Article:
Ancestral lands comment to open Taika’s intro is great. Cutting down the Governor’s Awards wasn’t so cool.

Female conducting live performances of the Best Original Scores. AN Academy first.

Bong-Joon Ho running away with the night.

Steven Spielberg always makes an appearance, this time for the In Memoriam.

With Best Actor there was finally BAM Awards agreement.

As has been the case in Awards Season, Joaquin Phoenix’s speech was pretty much all political.

And him quoting something his brother wrote made me cry. Oof.

“Run to the rescue with love, and peace will follow.”

-River Phoenix

Should’ve seen Zellweger’s win coming. Didn’t.

Jane Fonda coming out to read Best Picture. Awesome.

It only took 92 Years, but a foreign film has won Best Picture. It’s about time. Amen.

Renée Zellweger was practically delivering a keynote address and suddenly you’re going to cut the mics on the Best Picture team Oscars?

31 Days of Oscar: Boomerang! (1947)

Boomerang! (1947)

It’s funny how similar in conclusion and resolution this is to the other Kazan film I saw (Panic in the Streets above). Another thing that struck me is that it handles a lot of similar elements much better than the later The Town That Dreaded Sundown.

Oscar Nominations/Wins: 1/0
Score: 7/10

31 Days of Oscar: Victor Victoria (1982)

Victor Victoria (1982)

There are givens in this film: Julie Andrews is great, the intelligence of the dialogue that ensues regarding gender and sexuality is sparkling, the music is toe-tapping. The film is highly entertaining. I’m not sure if its part of the slapstick that the illusion of Victoria being Victor isn’t sold more say with more fitted clothes, shooting in black & white or any number of methods, but that does allow for some distraction in frequent buffering of your suspension of disbelief, wherein you have to convince yourself that most of the unseen masses in this fictional land buy the illusion. It’s a small thing that snowballs into a bigger one, but it’s still a good film that should be seen and discussed more than it is.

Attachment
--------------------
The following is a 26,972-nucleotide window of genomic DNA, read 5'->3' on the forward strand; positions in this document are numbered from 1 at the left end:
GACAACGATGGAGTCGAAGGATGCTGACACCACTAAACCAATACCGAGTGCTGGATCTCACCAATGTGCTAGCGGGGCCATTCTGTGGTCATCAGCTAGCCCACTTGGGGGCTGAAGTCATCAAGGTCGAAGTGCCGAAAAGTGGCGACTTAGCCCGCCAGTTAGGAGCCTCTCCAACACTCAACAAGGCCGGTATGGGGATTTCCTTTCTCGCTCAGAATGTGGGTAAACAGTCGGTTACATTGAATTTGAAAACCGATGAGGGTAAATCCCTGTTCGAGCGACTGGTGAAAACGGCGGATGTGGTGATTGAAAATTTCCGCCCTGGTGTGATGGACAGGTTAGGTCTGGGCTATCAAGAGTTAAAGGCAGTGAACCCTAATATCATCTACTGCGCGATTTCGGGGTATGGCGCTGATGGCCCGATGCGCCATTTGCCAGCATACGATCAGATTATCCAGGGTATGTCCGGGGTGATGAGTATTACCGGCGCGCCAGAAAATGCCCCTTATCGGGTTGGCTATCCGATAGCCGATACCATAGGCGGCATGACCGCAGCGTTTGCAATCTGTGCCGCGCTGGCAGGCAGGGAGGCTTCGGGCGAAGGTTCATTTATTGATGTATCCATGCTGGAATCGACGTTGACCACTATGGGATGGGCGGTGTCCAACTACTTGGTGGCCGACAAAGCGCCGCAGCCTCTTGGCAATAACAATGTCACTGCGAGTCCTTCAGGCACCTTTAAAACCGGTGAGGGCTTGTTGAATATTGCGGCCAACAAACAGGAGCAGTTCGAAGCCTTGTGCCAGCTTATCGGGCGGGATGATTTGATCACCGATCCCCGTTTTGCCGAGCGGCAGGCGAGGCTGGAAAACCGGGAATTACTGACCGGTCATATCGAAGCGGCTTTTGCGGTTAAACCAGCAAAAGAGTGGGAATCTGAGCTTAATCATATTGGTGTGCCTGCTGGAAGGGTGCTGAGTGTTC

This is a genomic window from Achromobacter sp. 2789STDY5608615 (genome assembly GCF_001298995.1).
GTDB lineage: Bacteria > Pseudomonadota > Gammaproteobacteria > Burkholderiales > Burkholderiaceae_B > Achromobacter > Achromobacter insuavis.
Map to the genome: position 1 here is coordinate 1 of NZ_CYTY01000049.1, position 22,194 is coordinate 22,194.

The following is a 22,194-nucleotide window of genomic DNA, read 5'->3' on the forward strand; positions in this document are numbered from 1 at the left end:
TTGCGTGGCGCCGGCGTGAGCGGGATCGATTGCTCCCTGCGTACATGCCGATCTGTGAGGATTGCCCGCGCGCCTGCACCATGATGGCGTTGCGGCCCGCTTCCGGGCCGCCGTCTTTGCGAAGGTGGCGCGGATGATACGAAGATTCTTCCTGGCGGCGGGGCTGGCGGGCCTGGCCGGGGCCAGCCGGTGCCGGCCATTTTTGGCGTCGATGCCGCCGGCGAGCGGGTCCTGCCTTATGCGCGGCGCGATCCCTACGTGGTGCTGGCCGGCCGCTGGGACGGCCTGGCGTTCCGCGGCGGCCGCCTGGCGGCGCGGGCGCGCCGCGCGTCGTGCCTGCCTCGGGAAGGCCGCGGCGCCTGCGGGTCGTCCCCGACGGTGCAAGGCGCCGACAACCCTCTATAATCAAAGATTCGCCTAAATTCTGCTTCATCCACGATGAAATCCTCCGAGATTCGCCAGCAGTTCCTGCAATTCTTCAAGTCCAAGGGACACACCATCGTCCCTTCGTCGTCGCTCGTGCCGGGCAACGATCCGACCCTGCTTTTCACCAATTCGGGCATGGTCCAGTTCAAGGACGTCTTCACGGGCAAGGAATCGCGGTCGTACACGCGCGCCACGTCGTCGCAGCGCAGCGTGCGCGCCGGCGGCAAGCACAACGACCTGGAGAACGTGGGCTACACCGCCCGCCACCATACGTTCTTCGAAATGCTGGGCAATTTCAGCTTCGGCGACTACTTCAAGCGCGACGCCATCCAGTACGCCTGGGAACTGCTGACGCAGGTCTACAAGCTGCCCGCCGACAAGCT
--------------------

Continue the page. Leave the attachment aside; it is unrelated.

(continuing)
Score: 7/10
Oscar Nominations/Wins: 7/1

31 Days of Oscar: Scrooge (1970)

Scrooge (1970)

I, like many, have seen many a version of Dickens’ classic A Christmas Carol it’s one of the Great Stories that we all become accustomed to and can analyze individual adaptations based on interpretation and choices more so than for the narrative itself. This version is a musical that is penned by the renowned Leslie Bricusse and for as closely as it sticks to the structure of the story for the most part offers as change of pace with songs, many of which were new. The songs are well-spaced allowing the drama to unfold adequately between numbers and also many are half-sung which lessens the theatricality of it. When watching 31 Days of Oscar I like to try and guess the nominations, if I don’t know them already and I guessed right on Art Direction and Song and was not surprised by the costuming being included. This is a very enjoyable rendition of the tale that ought not be overlooked.

Oscar Nominations/Wins: 4/0
Score: 8/10

31 Days of Oscar: The V.I.P.s (1963)

The V.I.P.s (1963)

This is a film that is pretty intriguing while its players are all fogbound in the airport and their disparate stories are interesting but when the story extends to a second day and incorporates another locale it loses steam and fast. I can’t say I guessed that this was a supporting actress win for Margaret Rutherford but it makes the most sense, however silly her character and plot-line were.

Oscar Nominations/Wins: 1/1